It happens every, single year. Some blogger drops a post about how dangerous the roads are in winter, and some wisecracker chimes in with, “Well, you wouldn’t have a problem if you bought winter tires!” Though that can get annoying, especially year after year, they’re right.
Where it gets interesting is when that same wisecracker talks about summer tires as the weather warms up. See, the majority of us roll on through the summer, spring, and fall with all-season tires because, well, it’s just less of a hassle to make the swap. But should you?
Are summer tires all that great? Shouldn’t the name tell us that they’re only good for a relatively short portion of the year? Not only that, all-season tires are better equipped to handle more conditions, aren’t they?
Today, you’ve got The Drive’s tire tyrants to fill you in on proper tire etiquette and get you properly schooled in the differences, the pros, cons, and all the need-to-know info you’ll need to order you next set of shoes.
What Are Summer and All-Season Tires?
While this isn’t a full-length tire guide, we need to explain at least what precisely all-season and summer tires are. And to do that, we need to briefly dive into the winter tires as well.
“Summer” and “All-Season” are simply designations that explain the conditions which the tires are intended to operate. The tread design of summer tires generally features fewer sipes, large tread blocks, and stiff sidewalls, all of which work to improve traction and stability—combining those features with a specific rubber compound that thrives in temperatures above freezing results in a tire that delivers unmatched performance in the warm seasons. Summer tires are vastly more preferred for sporty cars vs. all-season ones.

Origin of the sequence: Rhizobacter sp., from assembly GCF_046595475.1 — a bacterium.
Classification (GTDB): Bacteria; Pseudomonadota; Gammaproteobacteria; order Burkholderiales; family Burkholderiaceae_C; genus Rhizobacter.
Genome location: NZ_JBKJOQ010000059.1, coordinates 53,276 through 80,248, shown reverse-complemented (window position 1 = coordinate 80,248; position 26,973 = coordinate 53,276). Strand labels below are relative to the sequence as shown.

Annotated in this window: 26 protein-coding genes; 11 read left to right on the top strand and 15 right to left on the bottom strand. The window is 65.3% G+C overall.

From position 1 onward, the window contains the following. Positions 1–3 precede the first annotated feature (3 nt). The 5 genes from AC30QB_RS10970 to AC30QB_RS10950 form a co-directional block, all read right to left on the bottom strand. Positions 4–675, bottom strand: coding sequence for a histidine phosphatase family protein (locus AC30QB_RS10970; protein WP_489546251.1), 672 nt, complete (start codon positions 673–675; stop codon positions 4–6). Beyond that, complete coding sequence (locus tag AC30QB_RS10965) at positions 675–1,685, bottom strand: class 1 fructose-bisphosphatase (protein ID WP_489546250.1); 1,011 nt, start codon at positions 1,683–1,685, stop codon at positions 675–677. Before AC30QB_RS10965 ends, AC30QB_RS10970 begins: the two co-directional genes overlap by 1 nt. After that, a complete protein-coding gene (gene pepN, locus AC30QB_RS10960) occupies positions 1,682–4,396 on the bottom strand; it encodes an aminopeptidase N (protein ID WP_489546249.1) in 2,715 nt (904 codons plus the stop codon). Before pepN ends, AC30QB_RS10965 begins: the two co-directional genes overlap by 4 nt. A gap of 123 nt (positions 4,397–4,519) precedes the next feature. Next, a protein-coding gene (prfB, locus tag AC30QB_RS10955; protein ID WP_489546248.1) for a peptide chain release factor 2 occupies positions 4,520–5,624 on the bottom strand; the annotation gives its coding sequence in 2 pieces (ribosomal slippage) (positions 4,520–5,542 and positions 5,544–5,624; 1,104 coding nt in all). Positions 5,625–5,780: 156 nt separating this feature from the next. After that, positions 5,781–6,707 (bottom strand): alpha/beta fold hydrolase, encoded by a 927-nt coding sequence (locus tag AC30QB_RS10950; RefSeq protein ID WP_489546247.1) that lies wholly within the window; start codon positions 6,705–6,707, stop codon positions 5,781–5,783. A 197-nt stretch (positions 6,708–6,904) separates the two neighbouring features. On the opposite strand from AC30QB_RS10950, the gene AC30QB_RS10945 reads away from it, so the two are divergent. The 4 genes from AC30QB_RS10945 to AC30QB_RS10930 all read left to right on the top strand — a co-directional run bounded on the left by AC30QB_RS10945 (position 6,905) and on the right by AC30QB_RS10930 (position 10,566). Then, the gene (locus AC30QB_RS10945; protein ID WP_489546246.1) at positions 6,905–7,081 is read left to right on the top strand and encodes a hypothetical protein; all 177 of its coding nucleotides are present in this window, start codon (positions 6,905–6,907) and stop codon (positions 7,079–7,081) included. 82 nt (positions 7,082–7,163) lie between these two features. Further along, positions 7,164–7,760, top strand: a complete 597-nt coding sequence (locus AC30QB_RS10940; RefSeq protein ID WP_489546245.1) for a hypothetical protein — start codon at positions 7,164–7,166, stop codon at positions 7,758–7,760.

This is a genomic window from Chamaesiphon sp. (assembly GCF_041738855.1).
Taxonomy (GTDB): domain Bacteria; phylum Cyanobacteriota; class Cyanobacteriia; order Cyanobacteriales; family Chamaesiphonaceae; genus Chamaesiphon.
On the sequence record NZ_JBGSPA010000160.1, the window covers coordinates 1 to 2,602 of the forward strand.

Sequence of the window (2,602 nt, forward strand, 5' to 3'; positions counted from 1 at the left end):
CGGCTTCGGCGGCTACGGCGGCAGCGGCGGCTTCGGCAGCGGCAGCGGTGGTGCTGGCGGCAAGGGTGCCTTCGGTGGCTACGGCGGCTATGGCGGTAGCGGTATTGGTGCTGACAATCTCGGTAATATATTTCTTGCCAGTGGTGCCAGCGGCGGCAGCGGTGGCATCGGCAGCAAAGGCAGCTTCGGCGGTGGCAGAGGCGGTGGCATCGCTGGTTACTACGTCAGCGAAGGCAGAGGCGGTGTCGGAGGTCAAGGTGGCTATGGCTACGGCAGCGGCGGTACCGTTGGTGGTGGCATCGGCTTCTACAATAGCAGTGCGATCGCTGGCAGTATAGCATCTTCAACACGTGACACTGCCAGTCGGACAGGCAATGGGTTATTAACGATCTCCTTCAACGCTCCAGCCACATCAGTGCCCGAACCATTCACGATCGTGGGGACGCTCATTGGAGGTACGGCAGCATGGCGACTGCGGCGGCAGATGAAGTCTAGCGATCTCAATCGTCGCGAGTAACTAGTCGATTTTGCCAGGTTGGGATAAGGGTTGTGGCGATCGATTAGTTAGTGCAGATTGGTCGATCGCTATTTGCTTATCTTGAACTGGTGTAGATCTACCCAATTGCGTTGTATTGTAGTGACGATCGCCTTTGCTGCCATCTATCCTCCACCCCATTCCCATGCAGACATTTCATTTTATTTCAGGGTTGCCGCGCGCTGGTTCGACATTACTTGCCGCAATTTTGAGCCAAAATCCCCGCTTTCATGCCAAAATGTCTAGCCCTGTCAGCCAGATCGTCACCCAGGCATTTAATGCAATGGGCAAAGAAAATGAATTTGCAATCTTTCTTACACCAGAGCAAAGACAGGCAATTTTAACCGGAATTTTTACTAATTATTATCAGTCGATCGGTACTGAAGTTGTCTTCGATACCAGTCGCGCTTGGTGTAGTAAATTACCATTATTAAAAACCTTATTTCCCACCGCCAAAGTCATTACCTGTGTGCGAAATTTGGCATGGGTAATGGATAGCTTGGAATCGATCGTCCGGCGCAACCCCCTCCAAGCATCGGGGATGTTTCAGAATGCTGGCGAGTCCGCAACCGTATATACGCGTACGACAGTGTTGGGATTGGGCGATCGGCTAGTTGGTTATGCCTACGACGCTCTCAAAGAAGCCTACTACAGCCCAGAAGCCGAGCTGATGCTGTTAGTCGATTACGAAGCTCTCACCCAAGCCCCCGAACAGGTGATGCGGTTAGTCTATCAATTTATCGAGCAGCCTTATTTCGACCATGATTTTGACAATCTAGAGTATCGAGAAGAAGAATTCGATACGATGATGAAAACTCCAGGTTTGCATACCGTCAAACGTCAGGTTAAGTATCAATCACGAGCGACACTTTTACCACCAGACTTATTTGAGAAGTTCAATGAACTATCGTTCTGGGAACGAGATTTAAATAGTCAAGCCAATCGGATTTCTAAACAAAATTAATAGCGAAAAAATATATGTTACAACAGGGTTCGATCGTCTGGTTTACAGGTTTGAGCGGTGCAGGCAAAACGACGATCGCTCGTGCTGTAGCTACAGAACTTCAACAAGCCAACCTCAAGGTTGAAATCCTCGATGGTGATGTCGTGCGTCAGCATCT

Winter tires, in comparison, feature far more tread blocks and sipes that work to evacuate slush and water from between the tire and the pavement. They also feature a rubber compound that will remain flexible in temperatures that are below 40 degrees.
The compounds and tread designs used on either tire really prevent them from being practical in the opposite’s settings. Summer tires will harden up and fail to deal with the frigid temperatures and slush of winter, while winter tires won’t offer nearly enough bite to compete with summer tires in the warmer settings.
All-season tires work to bridge the gap between the two. They use a compound and tread pattern design that will handle either setting well. That makes them a seemingly ideal choice for folks who want to save themselves the trip to the tire shop by investing in one set of tires that will get them through the entire year, right?
Well, only sort of. Let’s talk about all-seasons.
Shouldn’t All-Season Tires Reign Supreme?
It’s easy to come to the conclusion that all-season tires are superior to either winter tires or summer tires as they’ll handle a wider variety of conditions. Although they certainly have their place, a thing called tire theory must be considered.
Tire theory tells us that tire design is always a balancing act. In short, to enhance a tire’s performance in one way is to decrease it in another. For example, the stiffer sidewall of a summer tire improves stability and traction, but it reduces comfort.
In the case of all-season tires, the ability to handle all conditions means they don’t really excel in one. So, while they might be able to offer consistent performance in both the winter and the summer, they will still be outperformed by strict winter and summer tires options in their appropriate settings. In other words, they’re compromised from the get-go.